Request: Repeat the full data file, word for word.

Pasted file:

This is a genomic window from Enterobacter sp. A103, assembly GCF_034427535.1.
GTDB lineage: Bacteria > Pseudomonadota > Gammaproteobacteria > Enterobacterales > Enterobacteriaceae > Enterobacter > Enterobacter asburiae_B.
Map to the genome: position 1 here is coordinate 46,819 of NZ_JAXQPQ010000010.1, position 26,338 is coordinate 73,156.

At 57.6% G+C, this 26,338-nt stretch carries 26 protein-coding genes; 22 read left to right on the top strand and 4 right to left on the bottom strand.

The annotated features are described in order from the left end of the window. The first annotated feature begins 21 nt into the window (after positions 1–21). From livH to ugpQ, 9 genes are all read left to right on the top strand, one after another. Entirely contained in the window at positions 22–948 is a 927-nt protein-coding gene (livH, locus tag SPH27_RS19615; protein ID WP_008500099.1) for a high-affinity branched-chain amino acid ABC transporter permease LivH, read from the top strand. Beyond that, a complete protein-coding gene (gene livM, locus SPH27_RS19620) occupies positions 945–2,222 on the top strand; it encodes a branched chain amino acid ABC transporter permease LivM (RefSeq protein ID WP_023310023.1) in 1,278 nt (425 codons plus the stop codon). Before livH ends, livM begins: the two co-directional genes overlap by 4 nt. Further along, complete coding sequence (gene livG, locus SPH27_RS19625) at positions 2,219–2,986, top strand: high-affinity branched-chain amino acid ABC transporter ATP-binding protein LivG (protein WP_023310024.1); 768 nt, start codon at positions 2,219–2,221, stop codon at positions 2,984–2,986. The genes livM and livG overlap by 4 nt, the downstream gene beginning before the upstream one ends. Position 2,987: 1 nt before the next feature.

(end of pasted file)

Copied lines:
This is a genomic window from Enterobacter sp. A103, assembly GCF_034427535.1.
GTDB lineage: Bacteria > Pseudomonadota > Gammaproteobacteria > Enterobacterales > Enterobacteriaceae > Enterobacter > Enterobacter asburiae_B.
Map to the genome: position 1 here is coordinate 46,819 of NZ_JAXQPQ010000010.1, position 26,338 is coordinate 73,156.

At 57.6% G+C, this 26,338-nt stretch carries 26 protein-coding genes; 22 read left to right on the top strand and 4 right to left on the bottom strand.

The annotated features are described in order from the left end of the window. The first annotated feature begins 21 nt into the window (after positions 1–21). From livH to ugpQ, 9 genes are all read left to right on the top strand, one after another. Entirely contained in the window at positions 22–948 is a 927-nt protein-coding gene (livH, locus tag SPH27_RS19615; protein ID WP_008500099.1) for a high-affinity branched-chain amino acid ABC transporter permease LivH, read from the top strand. Beyond that, a complete protein-coding gene (gene livM, locus SPH27_RS19620) occupies positions 945–2,222 on the top strand; it encodes a branched chain amino acid ABC transporter permease LivM (RefSeq protein ID WP_023310023.1) in 1,278 nt (425 codons plus the stop codon). Before livH ends, livM begins: the two co-directional genes overlap by 4 nt. Further along, complete coding sequence (gene livG, locus SPH27_RS19625) at positions 2,219–2,986, top strand: high-affinity branched-chain amino acid ABC transporter ATP-binding protein LivG (protein WP_023310024.1); 768 nt, start codon at positions 2,219–2,221, stop codon at positions 2,984–2,986. The genes livM and livG overlap by 4 nt, the downstream gene beginning before the upstream one ends. Position 2,987: 1 nt before the next feature.